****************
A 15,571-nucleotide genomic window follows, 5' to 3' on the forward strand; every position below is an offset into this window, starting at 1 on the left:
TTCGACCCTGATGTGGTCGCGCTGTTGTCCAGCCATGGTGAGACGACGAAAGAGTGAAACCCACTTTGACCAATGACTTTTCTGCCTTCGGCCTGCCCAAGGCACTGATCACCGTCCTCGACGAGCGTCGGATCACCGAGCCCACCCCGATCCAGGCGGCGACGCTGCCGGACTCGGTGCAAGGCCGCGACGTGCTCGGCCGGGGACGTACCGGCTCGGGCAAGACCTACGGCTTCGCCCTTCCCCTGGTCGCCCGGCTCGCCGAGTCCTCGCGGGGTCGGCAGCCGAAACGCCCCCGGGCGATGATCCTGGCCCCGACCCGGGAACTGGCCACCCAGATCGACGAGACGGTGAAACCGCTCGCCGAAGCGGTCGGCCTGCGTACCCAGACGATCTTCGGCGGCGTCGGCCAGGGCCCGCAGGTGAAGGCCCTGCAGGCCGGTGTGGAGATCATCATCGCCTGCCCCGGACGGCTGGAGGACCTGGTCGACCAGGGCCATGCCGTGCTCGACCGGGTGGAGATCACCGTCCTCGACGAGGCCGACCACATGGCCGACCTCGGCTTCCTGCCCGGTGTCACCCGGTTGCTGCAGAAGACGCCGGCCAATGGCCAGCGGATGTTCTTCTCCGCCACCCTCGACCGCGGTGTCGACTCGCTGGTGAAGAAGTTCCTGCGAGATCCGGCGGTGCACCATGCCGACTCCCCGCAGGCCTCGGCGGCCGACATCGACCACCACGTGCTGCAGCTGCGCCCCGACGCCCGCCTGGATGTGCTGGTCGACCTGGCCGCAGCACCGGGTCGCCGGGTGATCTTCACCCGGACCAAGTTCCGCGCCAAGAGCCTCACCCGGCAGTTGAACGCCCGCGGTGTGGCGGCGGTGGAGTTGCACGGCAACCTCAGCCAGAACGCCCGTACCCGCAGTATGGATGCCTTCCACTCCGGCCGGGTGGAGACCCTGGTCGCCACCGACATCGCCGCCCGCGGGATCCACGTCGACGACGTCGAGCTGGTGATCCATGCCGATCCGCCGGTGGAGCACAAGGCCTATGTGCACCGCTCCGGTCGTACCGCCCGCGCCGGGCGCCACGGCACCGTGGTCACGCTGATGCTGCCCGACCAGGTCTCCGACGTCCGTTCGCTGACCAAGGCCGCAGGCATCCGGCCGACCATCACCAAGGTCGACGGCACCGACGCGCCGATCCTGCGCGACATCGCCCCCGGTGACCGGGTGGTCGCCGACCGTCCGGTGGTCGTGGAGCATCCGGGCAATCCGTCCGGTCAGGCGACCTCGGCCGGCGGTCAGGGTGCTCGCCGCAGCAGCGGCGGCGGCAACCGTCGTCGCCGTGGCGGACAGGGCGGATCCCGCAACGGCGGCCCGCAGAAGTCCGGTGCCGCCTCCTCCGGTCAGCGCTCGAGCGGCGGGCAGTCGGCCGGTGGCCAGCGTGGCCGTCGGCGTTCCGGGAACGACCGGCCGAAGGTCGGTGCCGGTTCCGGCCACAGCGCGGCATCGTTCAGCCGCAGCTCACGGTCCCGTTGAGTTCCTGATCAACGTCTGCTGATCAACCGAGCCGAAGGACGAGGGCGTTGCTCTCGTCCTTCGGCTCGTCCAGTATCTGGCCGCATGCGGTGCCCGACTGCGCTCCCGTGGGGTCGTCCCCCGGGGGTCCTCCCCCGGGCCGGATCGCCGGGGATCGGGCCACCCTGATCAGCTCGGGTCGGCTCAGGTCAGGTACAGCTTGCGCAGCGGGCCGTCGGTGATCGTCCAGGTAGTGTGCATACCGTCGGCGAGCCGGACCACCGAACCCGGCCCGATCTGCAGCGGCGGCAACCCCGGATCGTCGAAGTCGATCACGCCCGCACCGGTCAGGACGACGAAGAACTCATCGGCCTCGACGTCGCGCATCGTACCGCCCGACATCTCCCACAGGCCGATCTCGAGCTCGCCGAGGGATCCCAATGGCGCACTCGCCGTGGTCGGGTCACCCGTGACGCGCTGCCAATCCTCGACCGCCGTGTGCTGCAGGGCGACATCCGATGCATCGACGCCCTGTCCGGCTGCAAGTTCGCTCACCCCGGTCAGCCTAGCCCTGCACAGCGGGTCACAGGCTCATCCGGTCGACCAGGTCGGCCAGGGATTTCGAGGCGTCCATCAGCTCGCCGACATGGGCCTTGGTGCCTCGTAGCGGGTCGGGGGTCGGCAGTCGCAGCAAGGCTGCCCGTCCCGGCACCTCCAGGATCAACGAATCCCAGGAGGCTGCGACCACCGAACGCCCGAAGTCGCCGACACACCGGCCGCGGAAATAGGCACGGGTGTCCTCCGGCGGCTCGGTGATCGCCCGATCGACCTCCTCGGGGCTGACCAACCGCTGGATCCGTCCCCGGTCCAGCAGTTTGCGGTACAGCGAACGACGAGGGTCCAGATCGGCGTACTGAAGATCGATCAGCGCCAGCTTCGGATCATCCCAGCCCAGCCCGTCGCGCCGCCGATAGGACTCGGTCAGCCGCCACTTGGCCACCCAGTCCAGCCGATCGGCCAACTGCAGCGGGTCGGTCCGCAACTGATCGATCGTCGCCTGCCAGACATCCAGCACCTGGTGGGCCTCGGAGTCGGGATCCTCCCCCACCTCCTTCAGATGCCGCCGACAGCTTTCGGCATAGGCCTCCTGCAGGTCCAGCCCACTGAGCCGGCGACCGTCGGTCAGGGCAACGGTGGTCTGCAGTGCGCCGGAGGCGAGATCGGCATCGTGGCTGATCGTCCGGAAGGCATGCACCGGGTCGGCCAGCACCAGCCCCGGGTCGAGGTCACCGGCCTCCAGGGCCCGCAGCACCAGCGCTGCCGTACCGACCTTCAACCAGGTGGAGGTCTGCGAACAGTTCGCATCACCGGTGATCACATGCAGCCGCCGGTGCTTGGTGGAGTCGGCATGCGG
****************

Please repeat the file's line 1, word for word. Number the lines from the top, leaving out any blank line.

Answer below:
A 15,571-nucleotide genomic window follows, 5' to 3' on the forward strand; every position below is an offset into this window, starting at 1 on the left: